Suggested readings, #59

Turkish Artist Uses Artificial Intelligence To Share Historical Ottoman Archives

Here it is, your weekly rundown of interesting articles I’ve come across recently, to consider for your weekend readings:

Computers don’t give a damn. The improbability of genuine thinking machines. (TLS)

To build resilience in isolation, master the art of time travel. When the present is unpleasant, it helps to think ahead to the future and back to the past. [Actually, some of this advice doesn’t seem that good to me, but try it out and let me know.] (New York Times)

Simworld. A brief history of the idea that reality is unreal. (Philosophy Now)

What does Epictetus mean by “prohairesis.” A key idea of Stoic philosophy, worked out in detail by Epictetus. [My friend Greg Sadler writes about Stoic mindfulness.] (Medium)

‘Believe All Women’ is a Right-Wing trap. How feminists got stuck answering for a canard. (New York Times)

Published by

Massimo

Massimo is the K.D. Irani Professor of Philosophy at the City College of New York. He blogs at platofootnote.org and howtobeastoic.org. He is the author of How to Be a Stoic: Using Ancient Philosophy to Live a Modern Life.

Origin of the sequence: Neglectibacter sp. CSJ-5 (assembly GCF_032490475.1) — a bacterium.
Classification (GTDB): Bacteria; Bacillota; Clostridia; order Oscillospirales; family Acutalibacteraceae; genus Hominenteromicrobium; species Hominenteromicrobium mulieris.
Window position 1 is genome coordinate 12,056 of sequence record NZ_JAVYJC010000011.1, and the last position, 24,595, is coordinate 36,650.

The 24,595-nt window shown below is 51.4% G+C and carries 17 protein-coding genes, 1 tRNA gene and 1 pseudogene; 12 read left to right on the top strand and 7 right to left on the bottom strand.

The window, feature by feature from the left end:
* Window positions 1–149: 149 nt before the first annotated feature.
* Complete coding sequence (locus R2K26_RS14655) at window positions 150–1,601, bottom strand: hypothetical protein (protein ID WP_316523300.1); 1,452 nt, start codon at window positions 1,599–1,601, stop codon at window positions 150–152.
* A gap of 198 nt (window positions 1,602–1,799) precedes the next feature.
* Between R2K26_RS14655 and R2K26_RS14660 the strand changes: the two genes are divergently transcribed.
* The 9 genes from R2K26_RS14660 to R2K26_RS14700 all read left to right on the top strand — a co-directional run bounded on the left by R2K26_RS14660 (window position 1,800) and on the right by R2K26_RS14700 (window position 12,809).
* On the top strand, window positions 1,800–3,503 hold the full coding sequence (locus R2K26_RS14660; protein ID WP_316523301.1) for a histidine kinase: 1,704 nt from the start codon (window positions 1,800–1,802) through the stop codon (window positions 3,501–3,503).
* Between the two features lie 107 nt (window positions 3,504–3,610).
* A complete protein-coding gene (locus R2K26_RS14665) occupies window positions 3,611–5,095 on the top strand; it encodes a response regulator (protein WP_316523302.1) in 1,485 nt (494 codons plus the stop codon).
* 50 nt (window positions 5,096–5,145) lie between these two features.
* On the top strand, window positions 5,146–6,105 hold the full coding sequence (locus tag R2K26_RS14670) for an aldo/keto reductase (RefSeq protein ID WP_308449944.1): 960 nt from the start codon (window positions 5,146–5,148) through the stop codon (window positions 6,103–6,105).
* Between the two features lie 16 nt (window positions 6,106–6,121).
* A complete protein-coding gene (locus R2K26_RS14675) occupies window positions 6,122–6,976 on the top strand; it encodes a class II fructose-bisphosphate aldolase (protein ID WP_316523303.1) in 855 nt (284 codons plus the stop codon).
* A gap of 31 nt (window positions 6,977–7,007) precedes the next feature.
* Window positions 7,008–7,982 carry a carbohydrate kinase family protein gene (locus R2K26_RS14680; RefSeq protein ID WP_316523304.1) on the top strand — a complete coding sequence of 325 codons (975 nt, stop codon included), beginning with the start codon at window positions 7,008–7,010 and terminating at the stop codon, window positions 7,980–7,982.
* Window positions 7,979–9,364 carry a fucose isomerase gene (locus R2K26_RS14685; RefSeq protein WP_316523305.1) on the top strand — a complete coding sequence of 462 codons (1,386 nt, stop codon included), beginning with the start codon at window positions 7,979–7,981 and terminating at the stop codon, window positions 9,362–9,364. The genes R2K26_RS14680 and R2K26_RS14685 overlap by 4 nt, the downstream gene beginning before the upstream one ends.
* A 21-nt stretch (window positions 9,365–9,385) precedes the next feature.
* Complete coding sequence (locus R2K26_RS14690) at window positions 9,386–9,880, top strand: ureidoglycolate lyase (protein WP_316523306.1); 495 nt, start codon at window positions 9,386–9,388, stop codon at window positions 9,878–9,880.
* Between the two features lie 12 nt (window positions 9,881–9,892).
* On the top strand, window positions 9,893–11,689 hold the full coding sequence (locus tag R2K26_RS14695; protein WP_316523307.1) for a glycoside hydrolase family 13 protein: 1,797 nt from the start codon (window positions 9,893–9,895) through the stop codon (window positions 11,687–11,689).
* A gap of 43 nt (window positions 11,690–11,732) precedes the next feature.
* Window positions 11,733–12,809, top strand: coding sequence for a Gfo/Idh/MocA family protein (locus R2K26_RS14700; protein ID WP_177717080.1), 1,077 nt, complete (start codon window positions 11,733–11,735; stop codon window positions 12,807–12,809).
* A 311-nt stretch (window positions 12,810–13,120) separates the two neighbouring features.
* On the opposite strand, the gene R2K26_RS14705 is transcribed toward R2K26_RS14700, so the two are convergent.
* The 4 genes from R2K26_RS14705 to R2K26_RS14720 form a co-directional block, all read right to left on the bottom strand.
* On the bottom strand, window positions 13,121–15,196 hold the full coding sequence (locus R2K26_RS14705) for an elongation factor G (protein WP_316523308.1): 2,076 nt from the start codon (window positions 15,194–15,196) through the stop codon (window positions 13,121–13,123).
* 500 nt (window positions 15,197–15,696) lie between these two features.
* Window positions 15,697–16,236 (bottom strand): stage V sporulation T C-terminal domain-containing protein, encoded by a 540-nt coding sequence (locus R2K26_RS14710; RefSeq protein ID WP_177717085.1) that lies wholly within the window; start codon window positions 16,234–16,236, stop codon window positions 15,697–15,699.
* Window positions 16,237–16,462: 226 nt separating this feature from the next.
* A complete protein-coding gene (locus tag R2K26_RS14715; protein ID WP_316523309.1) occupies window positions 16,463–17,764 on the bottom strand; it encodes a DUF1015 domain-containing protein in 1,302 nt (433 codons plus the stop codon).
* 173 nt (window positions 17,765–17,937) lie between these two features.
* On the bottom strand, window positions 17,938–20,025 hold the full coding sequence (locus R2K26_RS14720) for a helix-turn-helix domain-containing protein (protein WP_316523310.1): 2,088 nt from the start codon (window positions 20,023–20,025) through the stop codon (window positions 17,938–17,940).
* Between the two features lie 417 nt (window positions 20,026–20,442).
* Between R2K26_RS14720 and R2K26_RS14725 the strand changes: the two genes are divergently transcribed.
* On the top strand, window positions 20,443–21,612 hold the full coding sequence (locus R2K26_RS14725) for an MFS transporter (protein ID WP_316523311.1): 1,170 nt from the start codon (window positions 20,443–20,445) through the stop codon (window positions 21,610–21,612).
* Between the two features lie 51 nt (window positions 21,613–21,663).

4 thoughts on “Suggested readings, #59”

  1. Massimo, here is your humanist fellow, from Chattanooga Humanist Assembly. I enjoy your selection of readings and your articles in Humanist Magazine. As a pediatrician, I loved the article of Laura Feracioli in Aeon about carefree children. Such a great and sadly forgotten attribute of childhood- remains me Milne’s, Christopher Robin. As a guy who teaches about
    the personal worldviews I liked Kaufmann’s piece about Maslow and as a foreigner – the story about Imre Latakos. If you have a spare minute check me on ecohumanistlab.com.
    Presently I am working on Non-materialistic parenting and education, Any thoughts or resources would be greatly appreciated. Be safe in your crazy New York! Tom

    Liked by 1 person

  2. Hello Massimo. Just to say I am loving your Stoa Nova conversations even though I don’t often watch them live because it is 3am where I live in Perth, Western Australia. Can I please ask that you continue to record these going forward. Many thanks. Kind regards, Iain Lumsden

    Liked by 1 person

    1. Iain, glad you enjoy what is now becoming a “show” of sorts. Yes, I intend to keep doing them after if and when the pandemic will be over. People seem to find them useful, and I have fun doing them!

      Liked by 1 person

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